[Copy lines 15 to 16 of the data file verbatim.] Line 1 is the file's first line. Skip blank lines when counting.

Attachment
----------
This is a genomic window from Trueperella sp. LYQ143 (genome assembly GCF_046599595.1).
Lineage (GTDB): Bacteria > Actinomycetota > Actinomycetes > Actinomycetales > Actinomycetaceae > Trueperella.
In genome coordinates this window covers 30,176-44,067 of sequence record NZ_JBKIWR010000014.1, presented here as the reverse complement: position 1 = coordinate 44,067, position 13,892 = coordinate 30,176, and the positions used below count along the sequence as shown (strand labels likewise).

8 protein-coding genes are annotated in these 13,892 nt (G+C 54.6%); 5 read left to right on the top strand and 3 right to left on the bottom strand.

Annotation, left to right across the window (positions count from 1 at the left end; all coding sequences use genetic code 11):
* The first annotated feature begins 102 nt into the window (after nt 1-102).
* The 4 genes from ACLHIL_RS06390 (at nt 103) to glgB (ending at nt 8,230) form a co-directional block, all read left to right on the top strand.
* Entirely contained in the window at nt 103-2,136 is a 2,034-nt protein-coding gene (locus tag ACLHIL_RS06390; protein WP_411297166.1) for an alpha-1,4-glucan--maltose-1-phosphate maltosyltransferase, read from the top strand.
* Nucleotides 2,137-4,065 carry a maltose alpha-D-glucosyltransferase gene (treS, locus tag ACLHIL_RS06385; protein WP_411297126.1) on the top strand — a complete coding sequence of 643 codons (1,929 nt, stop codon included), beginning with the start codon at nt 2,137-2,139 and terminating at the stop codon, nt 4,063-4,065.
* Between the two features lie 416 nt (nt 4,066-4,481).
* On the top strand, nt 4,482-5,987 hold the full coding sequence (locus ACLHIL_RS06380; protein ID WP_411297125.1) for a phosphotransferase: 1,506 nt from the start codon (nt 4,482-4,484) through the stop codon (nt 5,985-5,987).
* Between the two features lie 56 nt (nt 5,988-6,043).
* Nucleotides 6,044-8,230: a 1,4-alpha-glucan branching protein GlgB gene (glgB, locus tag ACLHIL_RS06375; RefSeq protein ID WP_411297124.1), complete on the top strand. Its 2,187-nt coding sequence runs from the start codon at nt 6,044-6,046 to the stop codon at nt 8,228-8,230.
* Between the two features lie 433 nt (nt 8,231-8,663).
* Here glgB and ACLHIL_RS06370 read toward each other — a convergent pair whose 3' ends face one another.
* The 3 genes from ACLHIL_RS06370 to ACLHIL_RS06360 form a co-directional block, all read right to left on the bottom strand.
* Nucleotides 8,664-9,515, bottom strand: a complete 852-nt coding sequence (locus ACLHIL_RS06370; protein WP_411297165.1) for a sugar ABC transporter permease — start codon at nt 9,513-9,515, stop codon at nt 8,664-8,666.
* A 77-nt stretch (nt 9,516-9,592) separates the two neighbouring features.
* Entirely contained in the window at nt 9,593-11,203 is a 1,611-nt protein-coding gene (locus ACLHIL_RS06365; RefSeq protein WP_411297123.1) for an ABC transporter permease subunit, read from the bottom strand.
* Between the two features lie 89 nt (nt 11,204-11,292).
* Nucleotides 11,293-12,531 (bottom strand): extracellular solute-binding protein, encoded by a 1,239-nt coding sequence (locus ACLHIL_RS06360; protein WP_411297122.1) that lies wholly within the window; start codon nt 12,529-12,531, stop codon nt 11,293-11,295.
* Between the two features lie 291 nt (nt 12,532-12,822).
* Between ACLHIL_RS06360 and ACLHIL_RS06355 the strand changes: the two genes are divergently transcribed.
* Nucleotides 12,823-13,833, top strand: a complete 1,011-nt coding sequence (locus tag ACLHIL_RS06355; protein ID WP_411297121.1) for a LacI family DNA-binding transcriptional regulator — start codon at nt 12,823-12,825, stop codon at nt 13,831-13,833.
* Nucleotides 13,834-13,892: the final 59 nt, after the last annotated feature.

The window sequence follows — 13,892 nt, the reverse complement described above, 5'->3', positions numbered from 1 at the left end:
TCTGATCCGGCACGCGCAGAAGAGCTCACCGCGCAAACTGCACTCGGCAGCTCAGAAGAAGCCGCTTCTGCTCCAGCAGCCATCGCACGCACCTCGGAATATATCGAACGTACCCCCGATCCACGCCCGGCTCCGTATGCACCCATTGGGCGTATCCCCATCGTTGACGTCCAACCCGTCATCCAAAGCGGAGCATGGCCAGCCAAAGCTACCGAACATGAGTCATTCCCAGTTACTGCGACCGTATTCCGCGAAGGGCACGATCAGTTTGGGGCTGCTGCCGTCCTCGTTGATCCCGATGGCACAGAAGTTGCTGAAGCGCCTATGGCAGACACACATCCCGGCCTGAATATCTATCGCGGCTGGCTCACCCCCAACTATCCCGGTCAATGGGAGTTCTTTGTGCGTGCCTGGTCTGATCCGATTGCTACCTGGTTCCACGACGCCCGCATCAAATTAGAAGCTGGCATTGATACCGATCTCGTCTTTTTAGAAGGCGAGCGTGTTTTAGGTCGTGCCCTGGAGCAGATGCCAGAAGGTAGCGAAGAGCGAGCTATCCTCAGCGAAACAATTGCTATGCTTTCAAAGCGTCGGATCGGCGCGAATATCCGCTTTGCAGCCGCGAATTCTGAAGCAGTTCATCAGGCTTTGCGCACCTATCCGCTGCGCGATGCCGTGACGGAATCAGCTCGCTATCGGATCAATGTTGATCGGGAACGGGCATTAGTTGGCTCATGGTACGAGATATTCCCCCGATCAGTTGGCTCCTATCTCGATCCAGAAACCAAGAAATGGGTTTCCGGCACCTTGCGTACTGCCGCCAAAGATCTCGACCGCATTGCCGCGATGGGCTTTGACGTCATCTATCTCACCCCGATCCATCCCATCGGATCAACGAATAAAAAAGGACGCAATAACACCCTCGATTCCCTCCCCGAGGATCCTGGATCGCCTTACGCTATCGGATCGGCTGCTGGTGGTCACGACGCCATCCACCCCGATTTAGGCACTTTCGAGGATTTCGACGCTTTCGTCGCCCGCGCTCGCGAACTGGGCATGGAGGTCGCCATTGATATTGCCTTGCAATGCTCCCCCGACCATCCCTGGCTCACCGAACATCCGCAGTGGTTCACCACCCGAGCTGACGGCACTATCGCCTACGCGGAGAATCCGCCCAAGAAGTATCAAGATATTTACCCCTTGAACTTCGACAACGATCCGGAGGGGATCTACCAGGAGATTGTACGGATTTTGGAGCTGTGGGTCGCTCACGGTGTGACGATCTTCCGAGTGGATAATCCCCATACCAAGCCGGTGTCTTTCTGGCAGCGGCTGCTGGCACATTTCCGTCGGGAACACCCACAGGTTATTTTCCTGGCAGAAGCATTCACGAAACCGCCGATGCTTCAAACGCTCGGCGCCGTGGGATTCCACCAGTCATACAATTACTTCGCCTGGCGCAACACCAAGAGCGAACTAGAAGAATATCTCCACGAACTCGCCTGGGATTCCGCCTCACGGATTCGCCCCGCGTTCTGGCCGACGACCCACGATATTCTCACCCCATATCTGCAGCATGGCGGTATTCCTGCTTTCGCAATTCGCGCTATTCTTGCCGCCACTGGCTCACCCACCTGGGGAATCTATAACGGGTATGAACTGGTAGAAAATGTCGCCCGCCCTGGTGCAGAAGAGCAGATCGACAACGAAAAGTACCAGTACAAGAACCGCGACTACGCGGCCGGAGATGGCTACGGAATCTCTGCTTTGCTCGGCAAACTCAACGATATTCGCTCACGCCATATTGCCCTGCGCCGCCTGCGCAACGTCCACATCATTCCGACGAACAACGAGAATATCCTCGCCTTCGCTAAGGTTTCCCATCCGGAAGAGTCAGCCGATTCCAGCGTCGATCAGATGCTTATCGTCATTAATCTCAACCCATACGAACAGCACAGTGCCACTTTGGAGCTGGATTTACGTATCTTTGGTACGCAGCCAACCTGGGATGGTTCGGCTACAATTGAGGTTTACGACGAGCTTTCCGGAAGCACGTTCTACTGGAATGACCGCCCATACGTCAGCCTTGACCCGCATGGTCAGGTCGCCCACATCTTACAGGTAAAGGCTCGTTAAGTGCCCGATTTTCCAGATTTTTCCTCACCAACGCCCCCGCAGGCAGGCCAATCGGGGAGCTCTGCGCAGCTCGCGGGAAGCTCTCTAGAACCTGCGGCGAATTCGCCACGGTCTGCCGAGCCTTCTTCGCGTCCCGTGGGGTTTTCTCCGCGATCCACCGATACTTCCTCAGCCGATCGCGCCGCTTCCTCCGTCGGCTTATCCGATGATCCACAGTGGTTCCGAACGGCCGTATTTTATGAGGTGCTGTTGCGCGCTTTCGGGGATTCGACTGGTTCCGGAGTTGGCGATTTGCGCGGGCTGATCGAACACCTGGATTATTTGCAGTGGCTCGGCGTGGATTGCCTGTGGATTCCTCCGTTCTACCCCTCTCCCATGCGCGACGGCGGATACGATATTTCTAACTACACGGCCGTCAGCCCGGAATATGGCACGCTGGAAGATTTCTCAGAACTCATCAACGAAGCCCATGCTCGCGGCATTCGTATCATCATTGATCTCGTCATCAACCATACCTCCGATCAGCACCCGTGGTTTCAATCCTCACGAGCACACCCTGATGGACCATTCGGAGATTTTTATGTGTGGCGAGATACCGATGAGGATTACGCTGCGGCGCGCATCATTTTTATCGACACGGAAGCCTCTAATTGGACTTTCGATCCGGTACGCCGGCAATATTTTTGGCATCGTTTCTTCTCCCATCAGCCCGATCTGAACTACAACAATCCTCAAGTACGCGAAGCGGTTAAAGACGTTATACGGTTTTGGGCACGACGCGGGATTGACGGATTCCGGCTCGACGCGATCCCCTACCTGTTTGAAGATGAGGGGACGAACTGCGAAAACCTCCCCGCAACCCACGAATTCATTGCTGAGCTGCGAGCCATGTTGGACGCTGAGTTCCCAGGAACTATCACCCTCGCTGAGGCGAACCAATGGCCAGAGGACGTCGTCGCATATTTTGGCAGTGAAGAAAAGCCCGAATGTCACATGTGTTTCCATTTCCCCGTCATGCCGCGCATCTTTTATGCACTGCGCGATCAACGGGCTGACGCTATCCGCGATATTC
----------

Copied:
* Here glgB and ACLHIL_RS06370 read toward each other — a convergent pair whose 3' ends face one another.
* The 3 genes from ACLHIL_RS06370 to ACLHIL_RS06360 form a co-directional block, all read right to left on the bottom strand.